Review of Crow Smarts: Inside the Brain of the World’s Brightest Bird

turner_crow-smartsstar2 Crow Smarts: Inside the Brain of the World’s Brightest Bird [Scientists in the Field]
by Pamela S. Turner; photos by Andy Comins; with art by Guido De Filippo
Intermediate, Middle School    Houghton    73 pp.
8/16    978-0-544-41619-2    $18.99

Turner’s latest Scientists in the Field entry returns to the fascinating topic she explored in The Dolphins of Shark Bay (rev. 1/14): the behaviors of highly intelligent nonhuman animals that use tools. This time, the focus is on the super-smart New Caledonian crow. Many species of crows across the world exhibit advanced behaviors, but this species of crow is one of the few animals that actually make their own tools. These crows bend sticks into hooks and shape pandanus-plant leaves into barbed probes, the better to gather grubs from crevices in rotting logs. Turner joins scientist Gavin Hunt in New Caledonia to learn about his research on crow problem-solving and the evolution of crow tool-making, and carefully steps readers through the inventive experiments that test and confirm the crows’ ability to think through complex tasks. Turner’s friendly, sometimes joking tone effortlessly moves from amusing accounts of crow antics to sophisticated explanations of crow and human evolution. Comins’s arresting photographs of the sleek black birds in the island landscapes of New Caledonia highlight their personalities and intelligence. In an appended Q&A section, readers can learn more about Turner’s volunteer work with American crows; the back matter also includes extensive resources for further learning and an index.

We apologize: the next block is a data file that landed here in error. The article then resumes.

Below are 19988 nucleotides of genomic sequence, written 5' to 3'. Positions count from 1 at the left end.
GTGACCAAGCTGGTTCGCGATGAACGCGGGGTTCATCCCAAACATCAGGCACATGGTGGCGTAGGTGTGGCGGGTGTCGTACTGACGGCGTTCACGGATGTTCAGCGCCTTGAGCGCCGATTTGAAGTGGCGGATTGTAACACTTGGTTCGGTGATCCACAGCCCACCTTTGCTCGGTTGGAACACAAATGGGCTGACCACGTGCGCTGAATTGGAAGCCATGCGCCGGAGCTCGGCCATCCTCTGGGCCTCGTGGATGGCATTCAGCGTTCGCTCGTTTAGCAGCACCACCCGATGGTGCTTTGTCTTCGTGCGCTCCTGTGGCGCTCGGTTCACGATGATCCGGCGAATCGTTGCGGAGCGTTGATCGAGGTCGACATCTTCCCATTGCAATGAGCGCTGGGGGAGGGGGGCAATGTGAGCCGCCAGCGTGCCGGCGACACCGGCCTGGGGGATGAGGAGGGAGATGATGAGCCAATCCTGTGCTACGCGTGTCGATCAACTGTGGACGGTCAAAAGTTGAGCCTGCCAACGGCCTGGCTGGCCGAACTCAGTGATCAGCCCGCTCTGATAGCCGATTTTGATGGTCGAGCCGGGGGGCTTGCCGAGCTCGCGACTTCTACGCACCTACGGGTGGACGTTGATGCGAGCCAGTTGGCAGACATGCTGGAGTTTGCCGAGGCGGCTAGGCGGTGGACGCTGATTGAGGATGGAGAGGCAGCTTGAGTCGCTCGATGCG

From the November/December 2016 issue of The Horn Book Magazine.

Danielle J. Ford
Danielle J. Ford
Danielle J. Ford is a Horn Book reviewer and an associate professor of Science Education at the University of Delaware.

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